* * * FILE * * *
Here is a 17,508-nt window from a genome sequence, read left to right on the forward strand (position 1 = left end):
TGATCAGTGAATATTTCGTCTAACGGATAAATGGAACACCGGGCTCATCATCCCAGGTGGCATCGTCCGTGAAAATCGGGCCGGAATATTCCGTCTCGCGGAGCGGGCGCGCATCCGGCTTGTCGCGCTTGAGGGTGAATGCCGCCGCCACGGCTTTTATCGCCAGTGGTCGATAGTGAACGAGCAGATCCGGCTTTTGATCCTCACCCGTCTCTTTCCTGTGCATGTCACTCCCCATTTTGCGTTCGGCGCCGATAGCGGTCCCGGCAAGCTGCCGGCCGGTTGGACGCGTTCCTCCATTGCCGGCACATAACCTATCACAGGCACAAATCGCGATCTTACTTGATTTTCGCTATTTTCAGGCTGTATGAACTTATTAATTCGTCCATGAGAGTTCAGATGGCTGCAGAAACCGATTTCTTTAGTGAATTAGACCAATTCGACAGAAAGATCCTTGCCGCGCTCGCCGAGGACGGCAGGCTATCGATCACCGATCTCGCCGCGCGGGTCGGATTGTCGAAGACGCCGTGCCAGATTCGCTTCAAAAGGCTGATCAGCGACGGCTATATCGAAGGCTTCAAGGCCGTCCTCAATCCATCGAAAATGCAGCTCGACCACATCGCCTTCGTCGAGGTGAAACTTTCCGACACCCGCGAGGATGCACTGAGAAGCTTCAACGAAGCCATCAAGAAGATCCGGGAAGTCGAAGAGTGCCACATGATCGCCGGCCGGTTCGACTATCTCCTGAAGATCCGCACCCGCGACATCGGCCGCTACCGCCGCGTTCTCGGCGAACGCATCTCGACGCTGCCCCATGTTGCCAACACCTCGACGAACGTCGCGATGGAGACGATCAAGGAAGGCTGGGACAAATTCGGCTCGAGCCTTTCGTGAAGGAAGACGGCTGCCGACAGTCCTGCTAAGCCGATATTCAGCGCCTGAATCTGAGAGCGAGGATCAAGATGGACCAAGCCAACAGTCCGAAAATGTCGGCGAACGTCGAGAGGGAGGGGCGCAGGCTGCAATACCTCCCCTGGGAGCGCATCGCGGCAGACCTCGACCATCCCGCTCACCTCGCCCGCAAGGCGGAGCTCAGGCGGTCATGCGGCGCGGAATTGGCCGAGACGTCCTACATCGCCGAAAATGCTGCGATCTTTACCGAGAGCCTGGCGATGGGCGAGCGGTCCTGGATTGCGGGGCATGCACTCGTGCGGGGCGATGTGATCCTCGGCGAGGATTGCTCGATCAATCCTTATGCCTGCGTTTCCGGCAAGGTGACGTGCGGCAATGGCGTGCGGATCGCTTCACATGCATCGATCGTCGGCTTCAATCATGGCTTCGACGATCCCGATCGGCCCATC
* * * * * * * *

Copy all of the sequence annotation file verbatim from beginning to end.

Here is a 17,508-nt window from a genome sequence, read left to right on the forward strand (position 1 = left end):
TGATCAGTGAATATTTCGTCTAACGGATAAATGGAACACCGGGCTCATCATCCCAGGTGGCATCGTCCGTGAAAATCGGGCCGGAATATTCCGTCTCGCGGAGCGGGCGCGCATCCGGCTTGTCGCGCTTGAGGGTGAATGCCGCCGCCACGGCTTTTATCGCCAGTGGTCGATAGTGAACGAGCAGATCCGGCTTTTGATCCTCACCCGTCTCTTTCCTGTGCATGTCACTCCCCATTTTGCGTTCGGCGCCGATAGCGGTCCCGGCAAGCTGCCGGCCGGTTGGACGCGTTCCTCCATTGCCGGCACATAACCTATCACAGGCACAAATCGCGATCTTACTTGATTTTCGCTATTTTCAGGCTGTATGAACTTATTAATTCGTCCATGAGAGTTCAGATGGCTGCAGAAACCGATTTCTTTAGTGAATTAGACCAATTCGACAGAAAGATCCTTGCCGCGCTCGCCGAGGACGGCAGGCTATCGATCACCGATCTCGCCGCGCGGGTCGGATTGTCGAAGACGCCGTGCCAGATTCGCTTCAAAAGGCTGATCAGCGACGGCTATATCGAAGGCTTCAAGGCCGTCCTCAATCCATCGAAAATGCAGCTCGACCACATCGCCTTCGTCGAGGTGAAACTTTCCGACACCCGCGAGGATGCACTGAGAAGCTTCAACGAAGCCATCAAGAAGATCCGGGAAGTCGAAGAGTGCCACATGATCGCCGGCCGGTTCGACTATCTCCTGAAGATCCGCACCCGCGACATCGGCCGCTACCGCCGCGTTCTCGGCGAACGCATCTCGACGCTGCCCCATGTTGCCAACACCTCGACGAACGTCGCGATGGAGACGATCAAGGAAGGCTGGGACAAATTCGGCTCGAGCCTTTCGTGAAGGAAGACGGCTGCCGACAGTCCTGCTAAGCCGATATTCAGCGCCTGAATCTGAGAGCGAGGATCAAGATGGACCAAGCCAACAGTCCGAAAATGTCGGCGAACGTCGAGAGGGAGGGGCGCAGGCTGCAATACCTCCCCTGGGAGCGCATCGCGGCAGACCTCGACCATCCCGCTCACCTCGCCCGCAAGGCGGAGCTCAGGCGGTCATGCGGCGCGGAATTGGCCGAGACGTCCTACATCGCCGAAAATGCTGCGATCTTTACCGAGAGCCTGGCGATGGGCGAGCGGTCCTGGATTGCGGGGCATGCACTCGTGCGGGGCGATGTGATCCTCGGCGAGGATTGCTCGATCAATCCTTATGCCTGCGTTTCCGGCAAGGTGACGTGCGGCAATGGCGTGCGGATCGCTTCACATGCATCGATCGTCGGCTTCAATCATGGCTTCGACGATCCCGATCGGCCCATC